By Senator, Lena C. Taylor
Fun Family Event Meant to Build Positive Community-Police Relationships
On Tuesday, August 7, millions of people in thousands of communities across the country will take the time to step out of their homes and join their neighbors for an evening of fun and laughter as we celebrate the 34th annual National Night Out (NNO). The event holds a special place in many individual’s hearts simply because it’s a time meant for people to reconnect with their community, creating safe communities and demonstrate a value of everyone within those spaces. As the night approaches, it’s important to remember how this celebration came to be and what it commemorates.
Originally introduced in 1984, NNO was organized by Philadelphia resident, Matt Peskin. Over the years Peskin had been heavily involved with a number of community watch groups, including the Lower Merion Community Watch Association. Acting as a volunteer for the group, which was founded in association with the Lower Merion Police Department, Peskin introduced the program’s newsletter. Through the publishing of the newsletter, Peskin connected with a number of other community watch groups in the area; and through these relationships, Peskin realized that these groups, and many more around the country, existed without a platform to connect them.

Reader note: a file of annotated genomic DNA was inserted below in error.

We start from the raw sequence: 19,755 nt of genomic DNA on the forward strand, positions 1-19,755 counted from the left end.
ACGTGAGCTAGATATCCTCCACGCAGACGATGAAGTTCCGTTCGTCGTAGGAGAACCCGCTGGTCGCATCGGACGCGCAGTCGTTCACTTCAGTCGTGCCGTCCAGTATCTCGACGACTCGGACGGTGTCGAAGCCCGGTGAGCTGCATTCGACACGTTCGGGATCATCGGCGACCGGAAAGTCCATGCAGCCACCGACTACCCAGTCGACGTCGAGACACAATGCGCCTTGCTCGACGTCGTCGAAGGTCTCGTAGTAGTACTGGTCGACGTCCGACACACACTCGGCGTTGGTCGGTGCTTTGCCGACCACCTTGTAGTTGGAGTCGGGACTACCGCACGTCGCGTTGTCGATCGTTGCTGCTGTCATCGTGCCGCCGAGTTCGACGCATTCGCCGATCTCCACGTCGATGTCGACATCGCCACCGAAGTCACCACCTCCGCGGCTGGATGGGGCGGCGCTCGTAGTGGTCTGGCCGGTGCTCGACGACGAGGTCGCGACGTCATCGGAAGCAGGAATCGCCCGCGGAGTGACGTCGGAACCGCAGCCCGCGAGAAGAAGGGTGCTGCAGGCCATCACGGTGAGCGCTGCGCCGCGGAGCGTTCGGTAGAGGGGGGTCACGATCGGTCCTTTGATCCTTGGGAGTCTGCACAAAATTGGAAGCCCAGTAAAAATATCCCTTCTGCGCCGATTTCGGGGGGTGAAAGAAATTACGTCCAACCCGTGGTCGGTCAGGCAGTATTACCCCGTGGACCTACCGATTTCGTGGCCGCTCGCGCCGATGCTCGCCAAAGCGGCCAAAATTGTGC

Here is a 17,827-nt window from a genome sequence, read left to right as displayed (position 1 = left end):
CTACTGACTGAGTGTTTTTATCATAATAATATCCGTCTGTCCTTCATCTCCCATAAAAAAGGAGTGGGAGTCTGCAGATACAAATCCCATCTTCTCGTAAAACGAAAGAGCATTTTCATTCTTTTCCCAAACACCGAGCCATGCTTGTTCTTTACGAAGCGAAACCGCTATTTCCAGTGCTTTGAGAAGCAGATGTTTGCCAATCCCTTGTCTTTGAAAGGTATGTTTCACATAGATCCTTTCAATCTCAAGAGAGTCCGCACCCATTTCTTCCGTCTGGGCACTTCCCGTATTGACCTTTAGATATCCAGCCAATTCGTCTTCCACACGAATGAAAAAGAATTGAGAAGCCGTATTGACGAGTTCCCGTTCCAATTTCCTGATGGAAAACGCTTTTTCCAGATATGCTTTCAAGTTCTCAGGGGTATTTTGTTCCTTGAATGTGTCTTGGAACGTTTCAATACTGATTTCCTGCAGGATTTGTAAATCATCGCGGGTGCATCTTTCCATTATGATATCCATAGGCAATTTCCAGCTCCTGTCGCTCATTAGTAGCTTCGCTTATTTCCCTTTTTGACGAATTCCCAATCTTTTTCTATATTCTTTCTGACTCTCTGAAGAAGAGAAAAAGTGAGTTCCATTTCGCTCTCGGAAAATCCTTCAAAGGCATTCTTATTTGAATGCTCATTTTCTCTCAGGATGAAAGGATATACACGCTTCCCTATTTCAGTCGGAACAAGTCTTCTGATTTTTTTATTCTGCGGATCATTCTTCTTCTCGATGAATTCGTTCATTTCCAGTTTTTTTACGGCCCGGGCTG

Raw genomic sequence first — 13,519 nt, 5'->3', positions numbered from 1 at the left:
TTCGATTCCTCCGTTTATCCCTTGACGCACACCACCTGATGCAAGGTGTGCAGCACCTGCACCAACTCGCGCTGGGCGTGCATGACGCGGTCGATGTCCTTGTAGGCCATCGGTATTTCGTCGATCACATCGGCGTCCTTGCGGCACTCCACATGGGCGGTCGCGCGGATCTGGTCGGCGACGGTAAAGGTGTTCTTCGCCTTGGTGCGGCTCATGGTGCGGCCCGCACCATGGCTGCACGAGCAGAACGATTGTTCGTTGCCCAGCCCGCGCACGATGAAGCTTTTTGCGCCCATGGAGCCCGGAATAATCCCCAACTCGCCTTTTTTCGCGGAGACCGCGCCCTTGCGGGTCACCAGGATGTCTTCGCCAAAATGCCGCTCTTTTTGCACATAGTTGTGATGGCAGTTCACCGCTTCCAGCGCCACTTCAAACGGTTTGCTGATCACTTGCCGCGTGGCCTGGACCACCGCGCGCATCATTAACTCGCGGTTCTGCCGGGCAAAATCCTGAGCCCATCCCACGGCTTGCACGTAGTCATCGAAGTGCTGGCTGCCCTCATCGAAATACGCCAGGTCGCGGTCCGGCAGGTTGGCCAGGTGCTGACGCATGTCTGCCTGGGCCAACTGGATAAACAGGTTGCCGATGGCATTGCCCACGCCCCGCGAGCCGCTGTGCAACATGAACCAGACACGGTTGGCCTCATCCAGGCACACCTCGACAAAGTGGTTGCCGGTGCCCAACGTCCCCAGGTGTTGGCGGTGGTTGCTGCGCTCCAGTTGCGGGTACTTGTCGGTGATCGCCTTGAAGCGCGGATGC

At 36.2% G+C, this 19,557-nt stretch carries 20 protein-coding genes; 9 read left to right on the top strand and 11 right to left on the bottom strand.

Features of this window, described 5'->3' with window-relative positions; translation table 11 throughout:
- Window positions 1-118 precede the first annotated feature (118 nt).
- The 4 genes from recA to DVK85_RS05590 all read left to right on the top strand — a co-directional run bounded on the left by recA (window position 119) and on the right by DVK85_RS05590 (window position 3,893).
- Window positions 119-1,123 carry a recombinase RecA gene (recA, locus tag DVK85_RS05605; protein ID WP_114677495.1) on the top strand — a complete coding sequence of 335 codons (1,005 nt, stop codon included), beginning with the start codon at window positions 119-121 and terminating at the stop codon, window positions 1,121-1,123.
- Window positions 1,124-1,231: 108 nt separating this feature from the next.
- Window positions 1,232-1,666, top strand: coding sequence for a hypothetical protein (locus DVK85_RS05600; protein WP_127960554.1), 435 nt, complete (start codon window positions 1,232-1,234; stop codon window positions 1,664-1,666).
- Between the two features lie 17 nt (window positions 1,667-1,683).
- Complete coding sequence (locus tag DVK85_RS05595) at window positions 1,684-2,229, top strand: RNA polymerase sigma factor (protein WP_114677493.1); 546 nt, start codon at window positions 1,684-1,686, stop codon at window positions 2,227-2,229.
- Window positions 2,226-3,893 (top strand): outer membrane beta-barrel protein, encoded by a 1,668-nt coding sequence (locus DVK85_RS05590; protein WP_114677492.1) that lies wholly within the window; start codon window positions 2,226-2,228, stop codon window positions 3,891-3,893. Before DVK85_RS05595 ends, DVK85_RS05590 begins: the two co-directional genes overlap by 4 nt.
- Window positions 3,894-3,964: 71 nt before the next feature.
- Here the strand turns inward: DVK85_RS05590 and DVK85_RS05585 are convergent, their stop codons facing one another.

Shortly following this discovery, the National Association of Town Watch was founded in 1981 to provide these watch groups with the resources necessary to succeed. It grew to serve communities across the country, but Peskin thought that more could be done. It was three years later that Peskin and the National Association of Town Watch introduced National Night Out. First celebrated by 2.5 million neighbors across 23 states in August of 1984 with front porch vigils, the event is now held in every state and attended by an estimated 38 million neighbors. Beyond the size, the meaning of the event has expanded as well. What started as a night for residents to participate in crime prevention has grown into a night to deepen community ties with the police department and to remind ourselves what it truly means to be a member of a community.
I have been involved with National Night Out for a number of years. I look forward to the many legislators, organizations, and community members that step up to make this family-friendly event happen. There is no doubt that this year’s celebrations will be bittersweet considering the recent loss of two Milwaukee Police Officers, Charles Irvine and Michael J. Michalski. NNO reminds us that we need one another. So, I encourage you to join us for an evening of food, entertainment, free youth activities like swimming and skating, and resource vendors on Tuesday, August 7 in Lincoln Park from 4 p.m. to 9 p.m. to celebrate and remember what it means to be a member of the Milwaukee community.